Hippopotamus is an adaption of a novel written by Stephen Fry, which by credit to whomever chose the cast, became obvious within ten minutes into the film when Ted Wallace, played by Roger Allam, affirmed his character so well as to have an essence of Stephen Fry's grandiloquence emanate through his role. For that reason, this film would certainly be recommended to any fans of Stephen Fry, himself.
The quality of which, between the book itself and the film, must forgo to others more competent as book reviewers rather than film, as I, myself, thoroughly enjoyed the more eloquent use of language, as expected from a book, whilst a cast, of whom were capable of the eccentric roles which were required from them, were perfectly matched to the script. Bringing together a film, which by today's standards, is a phenomenal increase in the use of grammar with a visual display to aid the story onto the screen.
The story revolves around a supposed miracle of which Ted Wallace (Roger Allam) is employed by Jane Swann (Emily Berrington) to witness for himself but yet opposes throughout. With such opposition, the film becomes an Agatha Christie Poirot mystery with all the clues just need piecing together to figure out if indeed this was a film, as one would watch at Christmas, with all the miracles of hope and joy, or if, by going against the grain of human emotion, reason and logic would succeed to answer the inexplicable.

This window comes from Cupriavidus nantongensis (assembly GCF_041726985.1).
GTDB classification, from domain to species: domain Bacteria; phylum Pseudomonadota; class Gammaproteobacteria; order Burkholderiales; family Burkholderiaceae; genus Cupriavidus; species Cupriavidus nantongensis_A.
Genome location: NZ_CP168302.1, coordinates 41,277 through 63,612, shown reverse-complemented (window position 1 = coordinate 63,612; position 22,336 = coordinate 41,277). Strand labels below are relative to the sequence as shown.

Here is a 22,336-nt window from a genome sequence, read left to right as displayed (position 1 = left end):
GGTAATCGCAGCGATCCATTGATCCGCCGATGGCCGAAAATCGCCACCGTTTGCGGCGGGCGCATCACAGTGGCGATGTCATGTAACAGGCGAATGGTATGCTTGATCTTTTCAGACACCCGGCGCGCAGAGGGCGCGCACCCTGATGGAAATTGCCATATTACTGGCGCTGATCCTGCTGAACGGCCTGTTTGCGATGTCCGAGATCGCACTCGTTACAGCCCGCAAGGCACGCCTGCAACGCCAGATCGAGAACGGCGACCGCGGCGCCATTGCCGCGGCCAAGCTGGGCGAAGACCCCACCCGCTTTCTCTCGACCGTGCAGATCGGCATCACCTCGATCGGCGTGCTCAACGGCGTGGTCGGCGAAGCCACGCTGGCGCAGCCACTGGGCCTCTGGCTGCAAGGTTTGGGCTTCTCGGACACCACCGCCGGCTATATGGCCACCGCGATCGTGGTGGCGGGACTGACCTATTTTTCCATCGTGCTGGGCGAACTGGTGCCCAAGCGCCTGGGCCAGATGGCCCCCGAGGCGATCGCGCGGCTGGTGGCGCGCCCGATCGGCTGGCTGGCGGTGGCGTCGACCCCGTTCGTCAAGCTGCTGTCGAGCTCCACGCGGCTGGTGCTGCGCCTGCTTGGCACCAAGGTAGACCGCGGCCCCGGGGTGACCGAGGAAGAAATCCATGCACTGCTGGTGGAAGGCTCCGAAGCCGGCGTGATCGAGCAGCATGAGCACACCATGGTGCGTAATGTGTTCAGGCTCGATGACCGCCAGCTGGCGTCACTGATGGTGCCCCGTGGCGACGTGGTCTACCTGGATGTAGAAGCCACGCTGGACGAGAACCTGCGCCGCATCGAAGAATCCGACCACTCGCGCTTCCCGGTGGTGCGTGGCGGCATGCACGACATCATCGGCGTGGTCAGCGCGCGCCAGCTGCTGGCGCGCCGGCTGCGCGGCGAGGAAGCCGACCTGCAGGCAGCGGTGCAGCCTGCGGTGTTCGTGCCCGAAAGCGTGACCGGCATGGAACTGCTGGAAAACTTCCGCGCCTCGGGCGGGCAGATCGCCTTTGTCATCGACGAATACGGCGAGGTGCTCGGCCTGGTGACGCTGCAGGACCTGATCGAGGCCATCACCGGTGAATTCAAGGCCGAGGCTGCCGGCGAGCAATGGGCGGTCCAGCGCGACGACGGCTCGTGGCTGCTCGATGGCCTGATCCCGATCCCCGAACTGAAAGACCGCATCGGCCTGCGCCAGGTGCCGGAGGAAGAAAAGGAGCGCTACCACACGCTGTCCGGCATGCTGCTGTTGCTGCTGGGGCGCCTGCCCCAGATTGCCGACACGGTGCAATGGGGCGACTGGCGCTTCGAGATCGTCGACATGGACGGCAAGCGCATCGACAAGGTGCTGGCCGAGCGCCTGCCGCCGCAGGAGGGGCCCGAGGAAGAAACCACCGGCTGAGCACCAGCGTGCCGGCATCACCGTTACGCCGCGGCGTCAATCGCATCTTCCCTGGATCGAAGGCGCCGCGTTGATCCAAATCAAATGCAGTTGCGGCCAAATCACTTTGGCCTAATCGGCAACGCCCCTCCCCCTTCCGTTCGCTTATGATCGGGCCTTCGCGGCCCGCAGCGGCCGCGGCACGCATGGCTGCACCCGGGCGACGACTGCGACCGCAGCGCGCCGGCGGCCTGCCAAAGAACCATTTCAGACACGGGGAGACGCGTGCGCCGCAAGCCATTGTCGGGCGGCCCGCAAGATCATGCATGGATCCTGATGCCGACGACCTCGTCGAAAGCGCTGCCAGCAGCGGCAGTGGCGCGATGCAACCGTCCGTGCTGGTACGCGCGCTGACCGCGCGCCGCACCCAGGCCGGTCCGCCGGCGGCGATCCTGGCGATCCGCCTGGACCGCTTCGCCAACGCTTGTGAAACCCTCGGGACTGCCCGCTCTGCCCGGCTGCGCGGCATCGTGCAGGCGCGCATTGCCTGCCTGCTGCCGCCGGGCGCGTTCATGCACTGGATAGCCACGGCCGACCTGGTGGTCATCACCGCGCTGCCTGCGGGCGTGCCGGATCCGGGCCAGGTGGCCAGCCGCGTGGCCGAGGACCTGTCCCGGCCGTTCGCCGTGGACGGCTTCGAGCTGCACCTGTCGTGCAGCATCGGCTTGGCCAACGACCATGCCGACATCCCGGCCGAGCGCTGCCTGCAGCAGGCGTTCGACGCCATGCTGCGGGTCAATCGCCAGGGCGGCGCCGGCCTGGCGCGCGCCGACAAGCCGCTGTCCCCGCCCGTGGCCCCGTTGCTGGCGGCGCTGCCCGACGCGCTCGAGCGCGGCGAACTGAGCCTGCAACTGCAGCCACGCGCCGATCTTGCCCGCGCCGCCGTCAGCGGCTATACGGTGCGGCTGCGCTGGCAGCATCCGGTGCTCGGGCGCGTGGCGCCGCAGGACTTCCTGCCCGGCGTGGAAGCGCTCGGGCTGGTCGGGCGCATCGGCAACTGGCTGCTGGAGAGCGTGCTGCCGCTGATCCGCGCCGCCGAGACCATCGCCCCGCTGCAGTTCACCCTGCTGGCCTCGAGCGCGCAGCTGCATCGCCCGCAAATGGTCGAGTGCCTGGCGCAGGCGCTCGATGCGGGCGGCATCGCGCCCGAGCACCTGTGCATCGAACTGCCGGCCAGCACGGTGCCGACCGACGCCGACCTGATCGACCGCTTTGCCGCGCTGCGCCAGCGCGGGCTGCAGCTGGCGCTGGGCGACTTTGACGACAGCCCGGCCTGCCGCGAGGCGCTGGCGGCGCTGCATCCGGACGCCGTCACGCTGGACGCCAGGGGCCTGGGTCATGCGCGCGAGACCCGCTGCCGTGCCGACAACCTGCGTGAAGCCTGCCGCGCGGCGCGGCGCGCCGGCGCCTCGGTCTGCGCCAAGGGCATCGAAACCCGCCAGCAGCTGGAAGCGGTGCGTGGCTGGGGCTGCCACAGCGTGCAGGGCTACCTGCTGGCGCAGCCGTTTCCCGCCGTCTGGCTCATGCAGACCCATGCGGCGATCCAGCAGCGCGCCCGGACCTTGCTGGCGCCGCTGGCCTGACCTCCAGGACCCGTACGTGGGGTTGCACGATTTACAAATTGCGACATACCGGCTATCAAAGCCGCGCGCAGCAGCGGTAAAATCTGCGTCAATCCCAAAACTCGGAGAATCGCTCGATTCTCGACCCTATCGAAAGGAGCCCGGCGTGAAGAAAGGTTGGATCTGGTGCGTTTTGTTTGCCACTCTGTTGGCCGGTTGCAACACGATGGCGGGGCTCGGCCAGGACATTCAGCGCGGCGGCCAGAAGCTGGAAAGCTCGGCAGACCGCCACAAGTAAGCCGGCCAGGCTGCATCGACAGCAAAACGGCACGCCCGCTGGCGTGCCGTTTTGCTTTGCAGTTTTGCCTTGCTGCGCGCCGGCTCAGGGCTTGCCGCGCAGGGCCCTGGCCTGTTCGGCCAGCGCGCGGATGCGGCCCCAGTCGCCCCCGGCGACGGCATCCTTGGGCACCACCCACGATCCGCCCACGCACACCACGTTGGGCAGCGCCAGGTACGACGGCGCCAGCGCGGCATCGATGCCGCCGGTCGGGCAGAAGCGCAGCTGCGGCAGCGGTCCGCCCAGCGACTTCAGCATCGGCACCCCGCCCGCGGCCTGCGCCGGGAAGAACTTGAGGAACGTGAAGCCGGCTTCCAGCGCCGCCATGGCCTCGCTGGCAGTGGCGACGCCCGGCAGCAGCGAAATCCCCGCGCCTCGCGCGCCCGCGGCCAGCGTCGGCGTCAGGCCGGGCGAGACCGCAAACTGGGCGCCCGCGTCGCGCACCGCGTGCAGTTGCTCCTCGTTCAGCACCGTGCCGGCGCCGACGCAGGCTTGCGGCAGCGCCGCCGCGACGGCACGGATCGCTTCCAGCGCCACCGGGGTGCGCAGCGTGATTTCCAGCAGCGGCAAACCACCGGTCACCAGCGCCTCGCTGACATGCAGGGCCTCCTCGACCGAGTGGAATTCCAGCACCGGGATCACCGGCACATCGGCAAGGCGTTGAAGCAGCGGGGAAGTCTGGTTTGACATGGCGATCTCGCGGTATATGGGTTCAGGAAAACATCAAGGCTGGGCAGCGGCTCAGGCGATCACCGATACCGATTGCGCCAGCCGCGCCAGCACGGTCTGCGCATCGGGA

Much to my disappointment was that a search for more adaptations of Stephens Frys books led to zero.
A country manor mystery that's actually a deliciously wicked comedy of manners, The Hippopotamus is a rollicking adaptation of the best-selling novel by Stephen Fry. It centers on a lapsed poet, failed drama critic, redundant husband and hard-working drunk, Ted Wallace (the mellifluously voiced Roger Allam in a rare starring role). Fired from his newspaper job, Ted leaps at the chance to drown his sorrows at his old friend's country estate, Swafford Hall. A series of spiritual healings have recently put the household in a tizzy. The purported miracle worker is his hosts' teenage son, Ted's godson, David (Tommy Knight). Lord and Lady Logan are set on sharing their boy's "gift" with the world, blissfully unaware that his "laying on of hands" trick involves, well, an emphasis on "laying." At odds with a colorful party of fellow guests only too ready to swallow anything they're told, Ted sets out to prove the miracles are a hoax and save the young man from a lifetime of embarrassment.
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July 19, 2017 at 11:05 PM